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Mecardo Analysis - How bad was last week in the greasy wool market?

  • By: "Prime" Ag News
  • Aug 13, 2019

This article is bought to you by PMG Finance

By Andrew Woods | Source: AWEX, AWC, AWRAP, ICS

Key points

· The falls in greasy wool prices last week were concentrated in the 19 to 22 micron categories

· The broad merino categories have been boosted by low supply for the past 18 months and demand appears to be finally reacting

· In proportional terms, the week on week fall in price was in line with other strong falls seen during the past three decades

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For the 19 to 22 MPGs last week's fall in price were the largest in absolute terms since 1991, after the fall of the Reserve Price Scheme and the following volatility through to the spring of 1991. In proportional terms, the fall in price of 6 to 7%, ranked 14th since 1991 for the 19 MPG and 9th for the 21 MPG. The price effect was not even across different categories of wool, a point this article focuses on.

There were some categories of wool where demand disappeared last week, such as badly drought affected wool from northern NSW. In a fast moving downward market, demand for non-core wool categories often weakens more than the bulk of the market as the buy side tries to work out what is going on.

Figure 1 looks at the average price last Thursday for combing fleece (greater than 50 mm in length) which is sound and has no subjective fault, running from 14.5 to 40 micron. There is a lower yield filter used in extracting this data so it will preclude very low yielding fleece wool. The price series from last Thursday is compared to the July Average, all eastern Australian wool.

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As a rule, short staple length prices did not fall as much as the longer length fleece wool prices and cardings had a good week with the Merino Cardings indicator closing up by 4.4%. The incorporation of the shorter staple wool (on a weighted basis) into the price averages softens the falls seen last week. What shows up is the main weakness in the 19 to 22 micron Merino categories. Our analysis article last week showed that AWTA volumes for 19 to 22 micron fell again in July, so it is not excess supply causing the weakness. That means weakness is coming from the demand side, with the elevated broad Merino prices finally starting to move back to a more sustainable position in relation to other parts of the greasy wool market. The other interesting point from Figure 1 is the relative strength of the 23 micron and broader (crossbred) categories.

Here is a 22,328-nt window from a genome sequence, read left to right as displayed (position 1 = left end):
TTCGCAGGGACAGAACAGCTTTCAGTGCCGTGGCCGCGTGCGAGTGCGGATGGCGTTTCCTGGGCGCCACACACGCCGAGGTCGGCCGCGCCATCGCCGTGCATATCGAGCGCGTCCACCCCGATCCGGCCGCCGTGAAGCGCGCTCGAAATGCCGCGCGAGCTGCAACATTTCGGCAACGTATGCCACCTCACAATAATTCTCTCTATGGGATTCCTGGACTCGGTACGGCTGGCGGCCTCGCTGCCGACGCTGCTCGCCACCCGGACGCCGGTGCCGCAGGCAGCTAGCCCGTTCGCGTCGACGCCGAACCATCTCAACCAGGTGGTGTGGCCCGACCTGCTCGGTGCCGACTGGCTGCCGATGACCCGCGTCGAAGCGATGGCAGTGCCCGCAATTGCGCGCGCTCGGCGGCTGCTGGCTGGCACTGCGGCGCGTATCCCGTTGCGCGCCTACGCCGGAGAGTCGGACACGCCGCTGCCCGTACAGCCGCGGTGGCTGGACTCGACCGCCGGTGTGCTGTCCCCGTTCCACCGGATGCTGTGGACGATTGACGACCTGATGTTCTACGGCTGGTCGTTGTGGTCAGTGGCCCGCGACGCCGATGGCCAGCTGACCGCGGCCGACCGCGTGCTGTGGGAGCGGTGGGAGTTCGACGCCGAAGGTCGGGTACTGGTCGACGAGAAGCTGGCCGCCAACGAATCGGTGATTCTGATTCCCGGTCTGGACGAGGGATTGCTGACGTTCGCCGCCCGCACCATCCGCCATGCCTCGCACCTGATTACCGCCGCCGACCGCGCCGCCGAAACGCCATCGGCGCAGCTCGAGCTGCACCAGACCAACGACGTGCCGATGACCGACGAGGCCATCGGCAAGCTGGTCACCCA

Figure 2 (which only runs to 35 micron) shows the change in proportional terms between the two series in Figure 1. The focus of price weakness in the broad Merino section stands out, as does the relatively good week that crossbreds had.

2019-08-13 Wool 1 2019-08-13 Wool 2

Finally in Figure 3, the top 25 week to week proportional drops in price for the 21 MPG are shown since the collapse of the RPS in early 1991, ranked from highest to lowest. August 2019 is highlighted and sits in the middle. This shows that the price volatility seen last week is not that unusual by historical standards for the greasy wool market.

2019-08-13 Wool 3

What does this mean?

All the major apparel fibres have been weakening since mid-2018 in US dollar terms, so the background trend for the greasy wool market is a falling one. Of all the micron categories, broad merino wool has had the largest and most prolonged fall in supply since early 2018. Price has responded but mills cannot process thin air forever. It appears that along with the downward trend in price, the supply chain is also bringing broad merino prices back into line with the other parts of the greasy wool market.

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